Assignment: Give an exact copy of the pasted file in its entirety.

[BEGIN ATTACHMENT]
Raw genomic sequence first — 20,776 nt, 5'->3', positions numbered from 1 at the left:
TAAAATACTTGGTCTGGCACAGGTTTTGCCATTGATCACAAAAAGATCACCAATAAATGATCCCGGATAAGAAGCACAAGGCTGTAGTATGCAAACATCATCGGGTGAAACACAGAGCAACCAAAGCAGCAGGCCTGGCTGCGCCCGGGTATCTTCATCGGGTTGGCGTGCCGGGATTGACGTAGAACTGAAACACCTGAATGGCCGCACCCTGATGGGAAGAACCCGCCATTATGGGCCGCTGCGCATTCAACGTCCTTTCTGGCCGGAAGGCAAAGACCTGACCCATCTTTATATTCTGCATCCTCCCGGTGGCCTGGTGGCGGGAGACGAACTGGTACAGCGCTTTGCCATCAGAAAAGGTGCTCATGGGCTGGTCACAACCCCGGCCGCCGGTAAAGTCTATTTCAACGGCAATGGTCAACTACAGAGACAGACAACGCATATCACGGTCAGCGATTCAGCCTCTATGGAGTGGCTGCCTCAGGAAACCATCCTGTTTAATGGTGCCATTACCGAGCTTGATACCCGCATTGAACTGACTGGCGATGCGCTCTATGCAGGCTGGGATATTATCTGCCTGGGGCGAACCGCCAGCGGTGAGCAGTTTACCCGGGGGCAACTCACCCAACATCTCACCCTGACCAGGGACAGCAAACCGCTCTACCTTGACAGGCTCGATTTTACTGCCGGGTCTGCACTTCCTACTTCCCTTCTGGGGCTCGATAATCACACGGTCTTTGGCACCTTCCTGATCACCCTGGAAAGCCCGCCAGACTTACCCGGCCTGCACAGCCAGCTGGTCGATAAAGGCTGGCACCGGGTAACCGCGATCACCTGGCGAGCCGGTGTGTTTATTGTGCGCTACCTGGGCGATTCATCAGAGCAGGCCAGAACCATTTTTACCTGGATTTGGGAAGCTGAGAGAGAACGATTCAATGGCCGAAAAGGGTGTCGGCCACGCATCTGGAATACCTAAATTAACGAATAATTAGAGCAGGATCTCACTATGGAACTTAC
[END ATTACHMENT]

Raw genomic sequence first — 20,776 nt, 5'->3', positions numbered from 1 at the left:
TAAAATACTTGGTCTGGCACAGGTTTTGCCATTGATCACAAAAAGATCACCAATAAATGATCCCGGATAAGAAGCACAAGGCTGTAGTATGCAAACATCATCGGGTGAAACACAGAGCAACCAAAGCAGCAGGCCTGGCTGCGCCCGGGTATCTTCATCGGGTTGGCGTGCCGGGATTGACGTAGAACTGAAACACCTGAATGGCCGCACCCTGATGGGAAGAACCCGCCATTATGGGCCGCTGCGCATTCAACGTCCTTTCTGGCCGGAAGGCAAAGACCTGACCCATCTTTATATTCTGCATCCTCCCGGTGGCCTGGTGGCGGGAGACGAACTGGTACAGCGCTTTGCCATCAGAAAAGGTGCTCATGGGCTGGTCACAACCCCGGCCGCCGGTAAAGTCTATTTCAACGGCAATGGTCAACTACAGAGACAGACAACGCATATCACGGTCAGCGATTCAGCCTCTATGGAGTGGCTGCCTCAGGAAACCATCCTGTTTAATGGTGCCATTACCGAGCTTGATACCCGCATTGAACTGACTGGCGATGCGCTCTATGCAGGCTGGGATATTATCTGCCTGGGGCGAACCGCCAGCGGTGAGCAGTTTACCCGGGGGCAACTCACCCAACATCTCACCCTGACCAGGGACAGCAAACCGCTCTACCTTGACAGGCTCGATTTTACTGCCGGGTCTGCACTTCCTACTTCCCTTCTGGGGCTCGATAATCACACGGTCTTTGGCACCTTCCTGATCACCCTGGAAAGCCCGCCAGACTTACCCGGCCTGCACAGCCAGCTGGTCGATAAAGGCTGGCACCGGGTAACCGCGATCACCTGGCGAGCCGGTGTGTTTATTGTGCGCTACCTGGGCGATTCATCAGAGCAGGCCAGAACCATTTTTACCTGGATTTGGGAAGCTGAGAGAGAACGATTCAATGGCCGAAAAGGGTGTCGGCCACGCATCTGGAATACCTAAATTAACGAATAATTAGAGCAGGATCTCACTATGGAACTTAC